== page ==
Following Chen Yi’s dismissal and subsequent execution in 1950, the families of victims received monetary compensation. Yet, even after the lifting of martial law in 1987, the 228 massacres remained a heavily censored topic. Through the years, citizens’ groups rallied to lift the taboo around 228. Their efforts paid off when in 1995, President Lee Teng-Hui issued a formal apology and declared February 28 Peace Memorial Day.
Though the horrible events cannot be reversed, the Taiwanese government showed good faith by offering a public apology. An Act was also signed into law, providing monetary compensation to survivors of the massacre.
228 Memorial Day timeline
At the end of World War II, Taiwan is placed under Chinese Rule.
Thousands of people are killed by the Kuomintang-led Chinese government.
The ROC imposes 38 years of martial law, imprisoning 140,000 and executing 3,000 to 4,000 Taiwanese.
In Taiwan, Martial Law concludes.
Hou Hsiao-Hsien’s “City of Sadness,” the first film to depict the 228 massacres, wins the Golden Lion award at the Venice Film Festival.
Taiwan’s President, Lee Teng-Hui, a victim of the massacre himself, issues a public apology and declares February 28 as “Peace Memorial Day”.
228 Memorial Day FAQs
Is Taiwan a country?
Taiwan, also called the Republic of China (ROC), is only recognized by a few states. Officially, it remains a province of China, though they continue to advocate for independence.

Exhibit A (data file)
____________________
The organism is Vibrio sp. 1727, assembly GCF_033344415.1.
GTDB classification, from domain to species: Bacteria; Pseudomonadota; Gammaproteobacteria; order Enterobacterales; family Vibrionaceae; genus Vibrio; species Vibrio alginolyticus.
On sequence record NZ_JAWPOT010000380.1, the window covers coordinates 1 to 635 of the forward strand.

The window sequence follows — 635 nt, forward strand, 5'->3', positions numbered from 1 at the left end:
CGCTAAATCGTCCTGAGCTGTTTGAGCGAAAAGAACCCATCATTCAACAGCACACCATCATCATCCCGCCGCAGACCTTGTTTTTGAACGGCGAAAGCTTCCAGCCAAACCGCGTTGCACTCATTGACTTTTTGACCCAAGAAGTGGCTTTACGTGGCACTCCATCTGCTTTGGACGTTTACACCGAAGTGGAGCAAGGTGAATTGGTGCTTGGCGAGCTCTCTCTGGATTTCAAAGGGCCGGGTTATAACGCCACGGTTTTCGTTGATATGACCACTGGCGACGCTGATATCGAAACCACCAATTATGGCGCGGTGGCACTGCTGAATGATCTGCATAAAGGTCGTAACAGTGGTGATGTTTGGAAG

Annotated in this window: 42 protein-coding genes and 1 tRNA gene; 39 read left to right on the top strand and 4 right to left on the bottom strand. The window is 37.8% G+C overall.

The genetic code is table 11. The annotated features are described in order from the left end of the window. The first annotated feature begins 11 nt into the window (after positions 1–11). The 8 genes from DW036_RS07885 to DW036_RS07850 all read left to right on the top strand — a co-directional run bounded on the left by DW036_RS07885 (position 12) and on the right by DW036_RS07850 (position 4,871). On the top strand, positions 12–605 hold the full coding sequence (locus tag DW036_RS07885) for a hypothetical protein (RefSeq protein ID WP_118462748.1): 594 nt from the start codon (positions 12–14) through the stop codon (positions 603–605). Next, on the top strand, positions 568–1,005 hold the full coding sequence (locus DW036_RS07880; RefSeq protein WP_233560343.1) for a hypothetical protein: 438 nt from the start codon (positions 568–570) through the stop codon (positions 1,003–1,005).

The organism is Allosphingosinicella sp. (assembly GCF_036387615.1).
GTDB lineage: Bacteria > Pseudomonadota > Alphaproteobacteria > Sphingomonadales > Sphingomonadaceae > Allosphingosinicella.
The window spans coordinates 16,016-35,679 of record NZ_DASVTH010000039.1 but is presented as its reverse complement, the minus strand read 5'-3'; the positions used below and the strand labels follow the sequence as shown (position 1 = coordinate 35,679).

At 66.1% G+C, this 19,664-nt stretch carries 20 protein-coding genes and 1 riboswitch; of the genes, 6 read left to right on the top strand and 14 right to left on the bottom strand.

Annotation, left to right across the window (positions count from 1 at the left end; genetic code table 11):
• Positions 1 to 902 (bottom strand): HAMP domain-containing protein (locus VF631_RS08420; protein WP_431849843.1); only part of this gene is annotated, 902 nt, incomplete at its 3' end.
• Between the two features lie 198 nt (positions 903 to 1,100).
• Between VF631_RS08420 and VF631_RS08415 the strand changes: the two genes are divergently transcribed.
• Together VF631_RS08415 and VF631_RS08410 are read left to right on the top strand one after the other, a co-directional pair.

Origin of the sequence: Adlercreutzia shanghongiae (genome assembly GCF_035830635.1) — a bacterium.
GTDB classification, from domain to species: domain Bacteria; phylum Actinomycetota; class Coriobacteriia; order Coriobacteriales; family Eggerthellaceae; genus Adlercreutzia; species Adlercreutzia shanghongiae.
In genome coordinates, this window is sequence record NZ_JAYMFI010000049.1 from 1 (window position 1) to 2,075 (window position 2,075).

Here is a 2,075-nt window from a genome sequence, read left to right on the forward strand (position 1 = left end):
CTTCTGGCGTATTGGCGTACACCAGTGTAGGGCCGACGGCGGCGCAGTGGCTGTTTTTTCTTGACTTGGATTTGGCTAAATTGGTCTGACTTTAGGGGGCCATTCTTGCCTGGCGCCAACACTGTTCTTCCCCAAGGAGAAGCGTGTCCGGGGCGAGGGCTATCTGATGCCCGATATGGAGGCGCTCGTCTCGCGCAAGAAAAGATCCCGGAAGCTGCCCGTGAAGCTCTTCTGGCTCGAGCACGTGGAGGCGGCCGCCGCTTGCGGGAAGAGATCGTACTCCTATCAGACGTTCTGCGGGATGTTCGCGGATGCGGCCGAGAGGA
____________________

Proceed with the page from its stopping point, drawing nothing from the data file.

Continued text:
Were victims of the massacre compensated?
Victims of the massacre are entitled to compensation under an Act passed in 1995.
Is English spoken in Taiwan?
The official language of Taiwan is Mandarin, although English is widely spoken.
Does Taiwan pay tax to China?
Taiwan residents can only be taxed by the Taiwan authorities.
How to Observe 228 Memorial Day
Find out more about the day
Due to systematic censorship, the international community knows very little about the brutal 228 Massacre. Look up various Taiwanese sources, websites, and journals to learn more about the 38-year reign of terror and share this information widely within your network.
Open up a conversation
Many people don’t know about or know very little about the events that led up to the massacre. Share your knowledge with others and observe the day by creating the space for open dialogue.
Honor those who lost their lives
The lives that were lost are not just figures on a page but people who left loved ones behind. Pay tribute to them by creating a post and using the hashtag #228memorialday.
5 Interesting Facts About Taiwan
Only 2.3% of Taiwan’s population are native Taiwanese.
In Taiwan, similar to the way ice cream trucks play music in other countries, garbage trucks also blare music to alert residents of their arrival.
In Taiwan, white is the color worn at funerals, as it symbolizes death.
Three different colonists
Taiwan has been under the rule of three different countries, namely China, Holland, and Japan.
A progressive and liberal country
In a historic first for an Asian country, Taiwan was the first to legalize gay marriage in 2019.
Why 228 Memorial Day is Important
It’s a day for remembrance
228 Memorial Day is an opportunity to remember and mourn for all the lives lost during this time in history. The day allows the loved ones of the departed to gain closure on the tragedy. Without 228 Memorial Day, the lives and efforts of thousands of people face the risk of oblivion. We remember their courage and sacrifices today and always.
The day is significant in the Taiwanese struggle for independence from the People’s Republic of China. Today, a majority of the country identifies exclusively as Taiwanese, separate from the Chinese national identity.
History cannot repeat itself
Peace Memorial Day reminds us about what’s at stake. In today’s increasingly polarized world, peace needs consistent effort and dialogue.
228 Memorial Day dates